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Trustee retirement

This category contains 34 posts

Clearing the decks

Walker v Walker is one of many cases that finds itself before the courts requiring assistance with the appointment, retirement or removal of trustees as a result of trustee incapacity. However, one aspect of the case that warrants further interest is the “possibility that former trustees have technically remained trustees because they were not properly … Continue reading

The smell of Jasmine

Where a trustee wishes to retire, the first inquiry as to how to do so, must be to the terms of the trust.  If the trust instrument is silent, then the provisions of the Trustee Act 1956 will prevail.  However, what might the position be if the trust instrument provides for retirement, but does not … Continue reading

Abandonment issues

In the Matter of the Zoanz Trust provides a practical solution where the settlor trustees no longer wish to participate in day-to-day trust administration.  As noted at [11]: “The property requires remedial works due to weathertightness issues and the body corporate has issued levies to the Trust. Approximately $250,000 is outstanding. It is necessary for the … Continue reading

Current Trust Issues

On 11 December 2019, Vicki Ammundsen is presenting a webinar Trust Series 2019 – Current Trust Issues.  This webinar will provide an up to date consideration of the issues facing trustees and their advisers in a rapidly changing trust landscape. The webinar will be complimented with materials that expand on the matters discussed. HIGHLIGHTS This … Continue reading

Winding up trusts

Trusts are regularly wound up. However, in the absence of formal guidelines, the steps required are not always clear. Vicki Ammundsen is presenting a webinar on winding up trusts that will highlight matters to take into consideration to ensure that the trustees adopt a suitable decision making process, that any risks to trustees are identified … Continue reading

Can attorneys exercise powers of appointment?

In Godfrey v McCormick Nation J held that an attorney under an enduring power of attorney can not exercise powers of appointment even if held in a personal capacity.  This is inconvenient where there is incapacity.  While this will likely be addressed by the trustee appointment and removal provisions in the Trusts Act 2019 (following … Continue reading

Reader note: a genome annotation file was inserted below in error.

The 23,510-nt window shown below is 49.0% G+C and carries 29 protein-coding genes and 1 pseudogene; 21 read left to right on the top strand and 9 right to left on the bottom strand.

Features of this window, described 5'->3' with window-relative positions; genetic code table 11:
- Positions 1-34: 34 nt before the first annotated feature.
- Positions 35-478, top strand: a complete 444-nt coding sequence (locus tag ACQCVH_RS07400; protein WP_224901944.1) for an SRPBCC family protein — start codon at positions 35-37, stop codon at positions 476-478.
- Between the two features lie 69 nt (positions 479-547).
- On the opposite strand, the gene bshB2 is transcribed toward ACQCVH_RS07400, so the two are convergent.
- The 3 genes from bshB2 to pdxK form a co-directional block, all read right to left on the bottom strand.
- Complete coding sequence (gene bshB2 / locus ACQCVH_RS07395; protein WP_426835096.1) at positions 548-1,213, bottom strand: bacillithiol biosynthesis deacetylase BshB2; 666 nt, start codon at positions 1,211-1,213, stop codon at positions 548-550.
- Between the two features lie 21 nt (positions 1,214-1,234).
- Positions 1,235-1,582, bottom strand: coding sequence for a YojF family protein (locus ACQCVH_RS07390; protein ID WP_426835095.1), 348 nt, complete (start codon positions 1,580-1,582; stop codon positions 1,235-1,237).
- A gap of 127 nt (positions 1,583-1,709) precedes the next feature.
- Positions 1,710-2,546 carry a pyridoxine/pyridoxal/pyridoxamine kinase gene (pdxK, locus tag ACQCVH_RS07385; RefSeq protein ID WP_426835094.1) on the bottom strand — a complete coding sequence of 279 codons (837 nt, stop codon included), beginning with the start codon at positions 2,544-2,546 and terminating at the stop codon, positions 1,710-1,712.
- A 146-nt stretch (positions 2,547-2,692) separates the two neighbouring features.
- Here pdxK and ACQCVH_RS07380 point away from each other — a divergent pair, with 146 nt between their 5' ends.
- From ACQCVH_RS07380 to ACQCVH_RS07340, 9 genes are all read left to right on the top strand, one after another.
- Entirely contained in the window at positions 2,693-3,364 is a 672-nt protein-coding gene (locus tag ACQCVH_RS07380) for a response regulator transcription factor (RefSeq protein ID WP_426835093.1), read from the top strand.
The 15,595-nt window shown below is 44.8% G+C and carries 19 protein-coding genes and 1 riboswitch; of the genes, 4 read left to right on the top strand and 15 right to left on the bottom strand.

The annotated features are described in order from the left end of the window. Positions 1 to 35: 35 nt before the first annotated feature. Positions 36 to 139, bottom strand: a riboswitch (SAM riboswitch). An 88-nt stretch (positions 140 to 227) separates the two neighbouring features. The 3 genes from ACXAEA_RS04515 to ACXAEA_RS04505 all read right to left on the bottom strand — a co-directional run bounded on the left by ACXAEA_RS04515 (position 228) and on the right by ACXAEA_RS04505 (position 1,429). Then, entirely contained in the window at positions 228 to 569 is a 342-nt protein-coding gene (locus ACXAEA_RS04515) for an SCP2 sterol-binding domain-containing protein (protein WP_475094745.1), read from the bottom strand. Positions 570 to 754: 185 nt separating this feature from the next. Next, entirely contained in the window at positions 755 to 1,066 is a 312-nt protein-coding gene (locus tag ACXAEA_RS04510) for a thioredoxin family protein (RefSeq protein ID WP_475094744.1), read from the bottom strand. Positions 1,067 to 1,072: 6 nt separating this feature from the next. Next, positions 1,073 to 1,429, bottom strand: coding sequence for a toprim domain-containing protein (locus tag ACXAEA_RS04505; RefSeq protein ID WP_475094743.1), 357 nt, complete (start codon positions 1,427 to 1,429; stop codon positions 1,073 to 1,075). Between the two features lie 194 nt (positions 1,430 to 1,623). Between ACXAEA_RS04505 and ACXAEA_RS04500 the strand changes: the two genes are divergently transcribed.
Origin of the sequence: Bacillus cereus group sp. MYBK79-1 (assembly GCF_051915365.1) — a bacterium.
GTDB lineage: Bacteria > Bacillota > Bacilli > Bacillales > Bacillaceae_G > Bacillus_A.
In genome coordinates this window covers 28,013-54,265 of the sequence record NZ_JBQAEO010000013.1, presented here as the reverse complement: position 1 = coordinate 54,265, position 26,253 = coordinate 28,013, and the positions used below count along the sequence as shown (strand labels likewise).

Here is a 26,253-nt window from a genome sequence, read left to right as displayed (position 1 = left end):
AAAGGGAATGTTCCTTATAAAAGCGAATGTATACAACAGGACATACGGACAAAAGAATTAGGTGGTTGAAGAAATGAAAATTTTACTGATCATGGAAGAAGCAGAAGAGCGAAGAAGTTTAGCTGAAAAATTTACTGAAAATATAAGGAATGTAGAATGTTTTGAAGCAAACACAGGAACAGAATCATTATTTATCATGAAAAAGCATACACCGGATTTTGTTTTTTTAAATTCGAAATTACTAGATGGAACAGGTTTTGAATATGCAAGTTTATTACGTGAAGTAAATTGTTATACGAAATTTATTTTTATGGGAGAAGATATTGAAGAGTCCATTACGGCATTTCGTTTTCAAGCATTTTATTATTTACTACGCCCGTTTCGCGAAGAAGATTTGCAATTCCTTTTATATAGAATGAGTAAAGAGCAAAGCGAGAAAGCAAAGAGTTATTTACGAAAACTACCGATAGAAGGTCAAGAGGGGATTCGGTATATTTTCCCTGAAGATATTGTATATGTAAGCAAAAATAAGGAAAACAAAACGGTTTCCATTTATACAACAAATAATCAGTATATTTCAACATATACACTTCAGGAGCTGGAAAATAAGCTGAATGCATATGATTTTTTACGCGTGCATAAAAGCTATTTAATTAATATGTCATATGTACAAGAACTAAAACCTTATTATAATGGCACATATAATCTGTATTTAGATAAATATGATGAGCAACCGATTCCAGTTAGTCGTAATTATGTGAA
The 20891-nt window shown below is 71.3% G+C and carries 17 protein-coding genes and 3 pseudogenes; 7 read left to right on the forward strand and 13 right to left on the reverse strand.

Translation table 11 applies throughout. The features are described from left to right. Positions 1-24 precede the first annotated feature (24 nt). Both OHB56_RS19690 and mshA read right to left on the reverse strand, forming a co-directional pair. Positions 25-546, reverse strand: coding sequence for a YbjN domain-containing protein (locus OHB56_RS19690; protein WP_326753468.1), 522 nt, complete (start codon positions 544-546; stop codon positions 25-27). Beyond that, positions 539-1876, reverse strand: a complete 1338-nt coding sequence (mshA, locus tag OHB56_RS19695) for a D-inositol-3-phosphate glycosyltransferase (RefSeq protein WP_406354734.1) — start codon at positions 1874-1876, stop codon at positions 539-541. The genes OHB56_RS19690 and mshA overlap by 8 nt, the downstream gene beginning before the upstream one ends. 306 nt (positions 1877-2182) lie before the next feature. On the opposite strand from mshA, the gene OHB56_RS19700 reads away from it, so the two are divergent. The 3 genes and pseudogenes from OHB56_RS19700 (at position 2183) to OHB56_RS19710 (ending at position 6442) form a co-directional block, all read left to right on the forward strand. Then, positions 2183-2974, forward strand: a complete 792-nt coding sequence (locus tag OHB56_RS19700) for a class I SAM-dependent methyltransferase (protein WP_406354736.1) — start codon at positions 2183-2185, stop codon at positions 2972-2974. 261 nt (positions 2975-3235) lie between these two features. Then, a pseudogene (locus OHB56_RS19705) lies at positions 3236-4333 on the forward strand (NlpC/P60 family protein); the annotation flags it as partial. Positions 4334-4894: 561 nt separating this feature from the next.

So close to Jasmine you can smell it

CDT 12 Limited v Millar doesn’t answer the Jasmine question, but does raise considerable doubt as to whether Jasmine applies in New Zealand.  For the background to the “Jasmine” issue, see Two trustees go down to the woods … one is discharged, one is not and Exit stage left. Mallon J’s decision on the papers in … Continue reading

Exit stage left

Oldfield v Oldfield relates to the trust consequences of a marriage breakup.  Specifically, who should be the trustees when the settlors, who are also trustees, can no longer work together. Mrs Oldfield wishes to see Mr Oldfield removed as a trustee.  Mr Oldfield’s view is that it is not appropriate to replace the trustees, rather the … Continue reading

Buyer’s remorse

Trusts can seem like a great idea.  And then one day a settlor can be confronted with the reality of the loss of control and cast around for someone to blame.  In addressing the realities of trust ownership, the exercise of powers of removal and appointment can offer a solution to issues with the dynamics between … Continue reading

Lost in translation

Orders removing trustees and appointing replacement trustees are not uncommon.  Such orders can be required in circumstances including incapacity, absence, deadlock or because it is expedient in the administration of the trust for a trustee to be removed and perhaps replaced.  However, it is important to appreciate that whether a trustee is removed / appointed … Continue reading

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